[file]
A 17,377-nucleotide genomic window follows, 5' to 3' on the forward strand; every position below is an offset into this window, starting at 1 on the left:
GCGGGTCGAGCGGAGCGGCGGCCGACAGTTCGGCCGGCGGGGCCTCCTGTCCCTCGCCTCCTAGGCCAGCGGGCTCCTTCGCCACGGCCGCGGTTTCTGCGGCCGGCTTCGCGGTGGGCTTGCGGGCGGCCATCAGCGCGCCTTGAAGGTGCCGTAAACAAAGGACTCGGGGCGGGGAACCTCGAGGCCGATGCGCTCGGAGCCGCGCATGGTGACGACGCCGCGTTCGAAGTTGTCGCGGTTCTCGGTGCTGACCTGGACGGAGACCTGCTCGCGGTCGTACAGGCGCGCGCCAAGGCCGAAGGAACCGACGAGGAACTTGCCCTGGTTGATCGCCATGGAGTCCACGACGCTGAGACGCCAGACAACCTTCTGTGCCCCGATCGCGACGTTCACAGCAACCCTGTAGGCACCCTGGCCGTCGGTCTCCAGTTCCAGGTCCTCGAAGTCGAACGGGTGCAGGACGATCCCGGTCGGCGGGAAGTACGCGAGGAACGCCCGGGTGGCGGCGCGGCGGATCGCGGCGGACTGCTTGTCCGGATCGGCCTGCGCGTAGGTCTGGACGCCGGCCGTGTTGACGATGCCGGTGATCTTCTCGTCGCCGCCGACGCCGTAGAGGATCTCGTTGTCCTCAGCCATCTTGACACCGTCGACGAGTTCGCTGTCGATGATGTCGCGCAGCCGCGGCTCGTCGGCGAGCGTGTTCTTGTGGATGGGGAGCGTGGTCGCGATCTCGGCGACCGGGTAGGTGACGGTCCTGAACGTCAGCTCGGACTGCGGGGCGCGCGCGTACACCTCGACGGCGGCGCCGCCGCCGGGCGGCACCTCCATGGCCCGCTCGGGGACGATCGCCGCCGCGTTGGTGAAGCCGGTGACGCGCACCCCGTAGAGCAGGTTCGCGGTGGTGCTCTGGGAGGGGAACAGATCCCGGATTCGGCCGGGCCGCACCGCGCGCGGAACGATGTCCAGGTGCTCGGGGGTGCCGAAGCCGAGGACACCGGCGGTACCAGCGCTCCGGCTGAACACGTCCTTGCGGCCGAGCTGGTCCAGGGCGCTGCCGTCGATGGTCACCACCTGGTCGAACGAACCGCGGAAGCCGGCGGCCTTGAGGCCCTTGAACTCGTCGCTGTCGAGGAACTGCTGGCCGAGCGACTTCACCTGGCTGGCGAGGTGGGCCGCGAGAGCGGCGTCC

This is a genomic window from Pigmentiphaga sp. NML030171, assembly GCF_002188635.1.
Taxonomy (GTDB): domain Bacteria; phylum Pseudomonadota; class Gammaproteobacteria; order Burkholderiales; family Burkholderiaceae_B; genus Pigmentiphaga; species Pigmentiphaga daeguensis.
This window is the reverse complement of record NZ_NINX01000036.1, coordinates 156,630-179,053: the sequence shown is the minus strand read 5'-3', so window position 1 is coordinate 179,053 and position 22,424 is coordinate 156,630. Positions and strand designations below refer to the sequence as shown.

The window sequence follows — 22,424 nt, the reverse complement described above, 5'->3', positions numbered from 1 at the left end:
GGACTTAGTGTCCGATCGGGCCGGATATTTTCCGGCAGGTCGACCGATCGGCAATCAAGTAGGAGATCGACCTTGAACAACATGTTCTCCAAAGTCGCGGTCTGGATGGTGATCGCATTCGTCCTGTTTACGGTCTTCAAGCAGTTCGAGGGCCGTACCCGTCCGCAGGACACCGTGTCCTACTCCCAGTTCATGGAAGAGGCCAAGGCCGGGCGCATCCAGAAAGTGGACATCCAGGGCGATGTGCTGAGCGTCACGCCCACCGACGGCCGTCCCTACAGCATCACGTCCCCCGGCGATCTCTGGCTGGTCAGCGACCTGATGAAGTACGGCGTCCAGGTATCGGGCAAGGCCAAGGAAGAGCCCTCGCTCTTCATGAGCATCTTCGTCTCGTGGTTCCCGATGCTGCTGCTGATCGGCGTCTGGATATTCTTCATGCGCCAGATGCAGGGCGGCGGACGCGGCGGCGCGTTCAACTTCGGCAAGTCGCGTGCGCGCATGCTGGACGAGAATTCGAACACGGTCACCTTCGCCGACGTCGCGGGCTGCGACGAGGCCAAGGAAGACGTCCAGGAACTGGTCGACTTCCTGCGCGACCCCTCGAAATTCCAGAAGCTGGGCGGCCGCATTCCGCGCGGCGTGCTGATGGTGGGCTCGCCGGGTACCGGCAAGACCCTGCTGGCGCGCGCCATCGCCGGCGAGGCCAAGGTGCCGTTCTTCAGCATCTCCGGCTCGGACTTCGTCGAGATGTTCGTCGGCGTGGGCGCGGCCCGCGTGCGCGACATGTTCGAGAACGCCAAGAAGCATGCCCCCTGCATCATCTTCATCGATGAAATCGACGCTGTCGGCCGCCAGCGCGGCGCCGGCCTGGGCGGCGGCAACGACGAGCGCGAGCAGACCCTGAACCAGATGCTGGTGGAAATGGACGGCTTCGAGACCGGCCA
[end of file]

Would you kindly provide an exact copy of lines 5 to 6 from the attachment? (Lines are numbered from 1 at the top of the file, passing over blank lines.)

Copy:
This window is the reverse complement of record NZ_NINX01000036.1, coordinates 156,630-179,053: the sequence shown is the minus strand read 5'-3', so window position 1 is coordinate 179,053 and position 22,424 is coordinate 156,630. Positions and strand designations below refer to the sequence as shown.

The window sequence follows — 22,424 nt, the reverse complement described above, 5'->3', positions numbered from 1 at the left end: